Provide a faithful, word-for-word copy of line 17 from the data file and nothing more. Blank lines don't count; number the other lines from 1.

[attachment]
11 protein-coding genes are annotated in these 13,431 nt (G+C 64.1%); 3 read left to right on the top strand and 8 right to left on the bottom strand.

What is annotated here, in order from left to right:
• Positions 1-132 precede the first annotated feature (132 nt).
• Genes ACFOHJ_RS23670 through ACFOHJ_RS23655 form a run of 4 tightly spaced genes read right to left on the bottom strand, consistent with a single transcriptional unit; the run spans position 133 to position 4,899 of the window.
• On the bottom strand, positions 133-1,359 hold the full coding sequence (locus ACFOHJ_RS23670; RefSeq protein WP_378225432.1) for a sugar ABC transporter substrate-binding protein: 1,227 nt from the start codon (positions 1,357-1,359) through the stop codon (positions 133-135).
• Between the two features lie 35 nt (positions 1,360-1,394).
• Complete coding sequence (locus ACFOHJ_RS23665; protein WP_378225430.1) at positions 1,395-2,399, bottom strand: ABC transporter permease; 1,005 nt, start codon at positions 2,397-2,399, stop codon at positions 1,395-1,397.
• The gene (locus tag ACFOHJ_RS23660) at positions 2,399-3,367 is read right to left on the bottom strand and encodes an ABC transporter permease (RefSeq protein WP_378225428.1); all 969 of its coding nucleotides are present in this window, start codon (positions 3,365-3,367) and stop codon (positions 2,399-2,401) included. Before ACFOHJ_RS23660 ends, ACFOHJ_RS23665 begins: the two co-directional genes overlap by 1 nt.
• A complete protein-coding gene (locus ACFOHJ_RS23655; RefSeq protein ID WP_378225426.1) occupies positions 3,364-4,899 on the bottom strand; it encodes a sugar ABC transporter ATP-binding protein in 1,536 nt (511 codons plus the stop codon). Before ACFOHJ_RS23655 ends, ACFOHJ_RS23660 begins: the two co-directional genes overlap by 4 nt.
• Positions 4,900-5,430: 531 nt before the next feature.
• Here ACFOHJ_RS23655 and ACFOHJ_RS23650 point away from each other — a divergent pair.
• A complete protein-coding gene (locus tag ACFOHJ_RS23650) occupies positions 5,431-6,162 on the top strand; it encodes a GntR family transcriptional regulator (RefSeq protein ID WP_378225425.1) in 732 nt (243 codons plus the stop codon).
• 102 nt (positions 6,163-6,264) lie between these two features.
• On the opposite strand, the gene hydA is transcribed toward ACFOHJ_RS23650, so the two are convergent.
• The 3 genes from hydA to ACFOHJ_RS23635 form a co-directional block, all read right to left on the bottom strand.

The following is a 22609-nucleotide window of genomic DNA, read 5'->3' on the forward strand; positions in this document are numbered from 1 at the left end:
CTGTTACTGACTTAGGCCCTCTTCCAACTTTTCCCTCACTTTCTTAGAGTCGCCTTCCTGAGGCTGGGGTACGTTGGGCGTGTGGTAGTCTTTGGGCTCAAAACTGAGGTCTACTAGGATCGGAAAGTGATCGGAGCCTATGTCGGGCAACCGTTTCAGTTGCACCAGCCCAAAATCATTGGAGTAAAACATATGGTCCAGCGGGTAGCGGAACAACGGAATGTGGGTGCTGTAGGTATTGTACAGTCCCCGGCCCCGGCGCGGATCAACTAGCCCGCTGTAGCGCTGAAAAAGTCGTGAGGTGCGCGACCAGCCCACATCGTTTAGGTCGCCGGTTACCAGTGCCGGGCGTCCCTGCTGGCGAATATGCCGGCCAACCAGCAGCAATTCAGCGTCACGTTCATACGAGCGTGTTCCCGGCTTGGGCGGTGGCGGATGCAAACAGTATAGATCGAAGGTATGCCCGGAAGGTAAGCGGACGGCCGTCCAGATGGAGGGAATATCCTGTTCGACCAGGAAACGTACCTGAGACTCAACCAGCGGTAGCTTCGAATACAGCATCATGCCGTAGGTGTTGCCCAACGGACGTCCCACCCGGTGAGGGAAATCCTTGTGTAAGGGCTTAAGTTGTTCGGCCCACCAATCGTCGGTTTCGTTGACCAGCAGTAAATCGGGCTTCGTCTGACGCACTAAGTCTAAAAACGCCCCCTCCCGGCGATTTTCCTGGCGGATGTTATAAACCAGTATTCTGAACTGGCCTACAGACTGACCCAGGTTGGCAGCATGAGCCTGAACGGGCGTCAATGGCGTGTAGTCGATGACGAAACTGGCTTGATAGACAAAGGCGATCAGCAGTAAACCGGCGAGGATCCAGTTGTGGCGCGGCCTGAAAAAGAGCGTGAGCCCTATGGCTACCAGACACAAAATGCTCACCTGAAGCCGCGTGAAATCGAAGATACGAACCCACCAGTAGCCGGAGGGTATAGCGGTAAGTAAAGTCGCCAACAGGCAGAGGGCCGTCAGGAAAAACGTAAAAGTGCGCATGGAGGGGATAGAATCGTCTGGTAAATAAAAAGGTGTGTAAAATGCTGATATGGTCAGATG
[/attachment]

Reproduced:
CTGTTACTGACTTAGGCCCTCTTCCAACTTTTCCCTCACTTTCTTAGAGTCGCCTTCCTGAGGCTGGGGTACGTTGGGCGTGTGGTAGTCTTTGGGCTCAAAACTGAGGTCTACTAGGATCGGAAAGTGATCGGAGCCTATGTCGGGCAACCGTTTCAGTTGCACCAGCCCAAAATCATTGGAGTAAAACATATGGTCCAGCGGGTAGCGGAACAACGGAATGTGGGTGCTGTAGGTATTGTACAGTCCCCGGCCCCGGCGCGGATCAACTAGCCCGCTGTAGCGCTGAAAAAGTCGTGAGGTGCGCGACCAGCCCACATCGTTTAGGTCGCCGGTTACCAGTGCCGGGCGTCCCTGCTGGCGAATATGCCGGCCAACCAGCAGCAATTCAGCGTCACGTTCATACGAGCGTGTTCCCGGCTTGGGCGGTGGCGGATGCAAACAGTATAGATCGAAGGTATGCCCGGAAGGTAAGCGGACGGCCGTCCAGATGGAGGGAATATCCTGTTCGACCAGGAAACGTACCTGAGACTCAACCAGCGGTAGCTTCGAATACAGCATCATGCCGTAGGTGTTGCCCAACGGACGTCCCACCCGGTGAGGGAAATCCTTGTGTAAGGGCTTAAGTTGTTCGGCCCACCAATCGTCGGTTTCGTTGACCAGCAGTAAATCGGGCTTCGTCTGACGCACTAAGTCTAAAAACGCCCCCTCCCGGCGATTTTCCTGGCGGATGTTATAAACCAGTATTCTGAACTGGCCTACAGACTGACCCAGGTTGGCAGCATGAGCCTGAACGGGCGTCAATGGCGTGTAGTCGATGACGAAACTGGCTTGATAGACAAAGGCGATCAGCAGTAAACCGGCGAGGATCCAGTTGTGGCGCGGCCTGAAAAAGAGCGTGAGCCCTATGGCTACCAGACACAAAATGCTCACCTGAAGCCGCGTGAAATCGAAGATACGAACCCACCAGTAGCCGGAGGGTATAGCGGTAAGTAAAGTCGCCAACAGGCAGAGGGCCGTCAGGAAAAACGTAAAAGTGCGCATGGAGGGGATAGAATCGTCTGGTAAATAAAAAGGTGTGTAAAATGCTGATATGGTCAGATG